But this strategy, too, is unpromising. It would shock the conscience of the country and would in any case almost certainly fail. Federal election law provides that if a state is unable for some reason to hold a presidential election, its state legislature may name its electors. The then-new state of Colorado did just this in the disputed election of 1876. And the Republicans hold solid majorities in both houses of the Florida legislature.
Which raises the last and most fateful option of them all: swaying the Electoral College. As Gore himself noted on Wednesday, the Democratic ticket won a slender but real lead in the popular vote on Nov. 7. Some liberal journalists, such as Jonathan Alter of Newsweek and Mathew Miller of Slate, both of them serious and intelligent writers, have argued that Republican electors ought to defer to this popular majority by casting their votes for Gore. Daley appeared to second them last Thursday, when he insisted that the point of an election is to install as president the man whom the largest number of voters prefer. Gore himself carefully prepared the way for this argument on Wednesday, when he stressed in his prepared statement the legally irrelevant fact that he had won the larger number of popular votes.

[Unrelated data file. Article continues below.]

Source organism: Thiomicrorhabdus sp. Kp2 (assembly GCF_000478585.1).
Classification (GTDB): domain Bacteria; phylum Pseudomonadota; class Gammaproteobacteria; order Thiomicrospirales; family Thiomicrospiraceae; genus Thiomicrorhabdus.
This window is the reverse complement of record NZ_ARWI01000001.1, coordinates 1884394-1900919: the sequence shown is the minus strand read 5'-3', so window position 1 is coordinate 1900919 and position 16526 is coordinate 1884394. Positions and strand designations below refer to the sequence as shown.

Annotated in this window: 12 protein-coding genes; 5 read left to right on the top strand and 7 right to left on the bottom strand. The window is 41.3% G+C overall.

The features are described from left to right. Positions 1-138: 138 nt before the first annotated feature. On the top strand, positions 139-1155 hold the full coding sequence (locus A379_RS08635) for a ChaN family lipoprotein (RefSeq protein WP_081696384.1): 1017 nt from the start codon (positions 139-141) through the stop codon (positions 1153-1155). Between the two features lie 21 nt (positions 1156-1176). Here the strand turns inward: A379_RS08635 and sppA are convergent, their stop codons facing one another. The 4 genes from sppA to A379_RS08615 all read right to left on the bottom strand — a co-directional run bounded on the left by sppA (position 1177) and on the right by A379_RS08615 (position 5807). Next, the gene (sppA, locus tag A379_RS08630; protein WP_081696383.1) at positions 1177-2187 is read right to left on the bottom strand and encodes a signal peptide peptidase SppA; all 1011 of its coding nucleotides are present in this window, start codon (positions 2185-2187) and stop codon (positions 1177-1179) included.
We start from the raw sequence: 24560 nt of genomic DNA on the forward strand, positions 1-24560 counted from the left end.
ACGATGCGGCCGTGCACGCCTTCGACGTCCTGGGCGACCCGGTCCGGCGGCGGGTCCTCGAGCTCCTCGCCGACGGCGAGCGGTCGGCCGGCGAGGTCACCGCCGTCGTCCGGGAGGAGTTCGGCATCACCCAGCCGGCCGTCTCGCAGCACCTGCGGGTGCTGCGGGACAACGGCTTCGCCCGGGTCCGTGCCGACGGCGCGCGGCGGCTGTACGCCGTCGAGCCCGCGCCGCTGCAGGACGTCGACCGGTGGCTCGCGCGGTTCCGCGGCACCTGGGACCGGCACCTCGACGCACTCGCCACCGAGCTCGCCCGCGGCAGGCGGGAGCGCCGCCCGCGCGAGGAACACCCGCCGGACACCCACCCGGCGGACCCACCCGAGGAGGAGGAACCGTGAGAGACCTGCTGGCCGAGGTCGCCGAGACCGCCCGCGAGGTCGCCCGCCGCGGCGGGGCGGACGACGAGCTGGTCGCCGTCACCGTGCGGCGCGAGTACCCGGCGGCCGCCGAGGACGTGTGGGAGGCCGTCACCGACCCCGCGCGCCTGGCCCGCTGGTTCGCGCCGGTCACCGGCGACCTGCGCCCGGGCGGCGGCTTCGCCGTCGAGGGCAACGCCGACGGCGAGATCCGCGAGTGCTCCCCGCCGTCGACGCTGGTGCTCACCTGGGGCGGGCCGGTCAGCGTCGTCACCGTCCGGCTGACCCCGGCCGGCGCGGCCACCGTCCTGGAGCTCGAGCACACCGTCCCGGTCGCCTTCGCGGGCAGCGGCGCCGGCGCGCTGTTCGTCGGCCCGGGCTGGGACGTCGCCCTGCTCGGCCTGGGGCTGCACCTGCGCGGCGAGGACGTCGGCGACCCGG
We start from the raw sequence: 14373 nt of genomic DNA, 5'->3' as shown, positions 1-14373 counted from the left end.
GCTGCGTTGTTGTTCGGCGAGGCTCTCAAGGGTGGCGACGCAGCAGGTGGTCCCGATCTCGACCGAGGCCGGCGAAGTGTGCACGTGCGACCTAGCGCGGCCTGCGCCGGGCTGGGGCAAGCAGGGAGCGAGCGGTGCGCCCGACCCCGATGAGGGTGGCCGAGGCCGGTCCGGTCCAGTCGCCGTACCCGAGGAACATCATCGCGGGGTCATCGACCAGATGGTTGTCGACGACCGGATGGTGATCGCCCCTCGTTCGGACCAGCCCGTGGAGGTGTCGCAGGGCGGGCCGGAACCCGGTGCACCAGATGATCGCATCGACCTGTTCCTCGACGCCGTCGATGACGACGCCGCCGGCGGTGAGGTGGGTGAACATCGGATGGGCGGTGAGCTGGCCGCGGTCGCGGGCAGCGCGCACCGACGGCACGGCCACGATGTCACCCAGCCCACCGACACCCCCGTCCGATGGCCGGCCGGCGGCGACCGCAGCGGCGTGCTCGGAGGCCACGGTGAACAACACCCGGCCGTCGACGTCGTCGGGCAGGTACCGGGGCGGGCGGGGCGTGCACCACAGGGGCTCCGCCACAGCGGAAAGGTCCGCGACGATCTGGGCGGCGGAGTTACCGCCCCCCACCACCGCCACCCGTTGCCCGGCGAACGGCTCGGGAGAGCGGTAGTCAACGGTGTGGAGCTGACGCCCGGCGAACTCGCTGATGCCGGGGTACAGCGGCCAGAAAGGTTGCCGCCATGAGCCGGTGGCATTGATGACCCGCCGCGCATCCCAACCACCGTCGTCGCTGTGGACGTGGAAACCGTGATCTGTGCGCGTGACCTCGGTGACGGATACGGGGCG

As the first three options fail Gore, expect to hear a rising crescendo of argument from Democratic partisans on behalf of option four. But in the end it too will fail. True, only half the states oblige their electors to vote the way they have been instructed to vote. But not since 1800 has more than a single rogue electoral cast an uninstructed vote. And those rare rogue electors have uniformly been acting on some whim or fancy of their own, and never ever at the behest of the defeated party.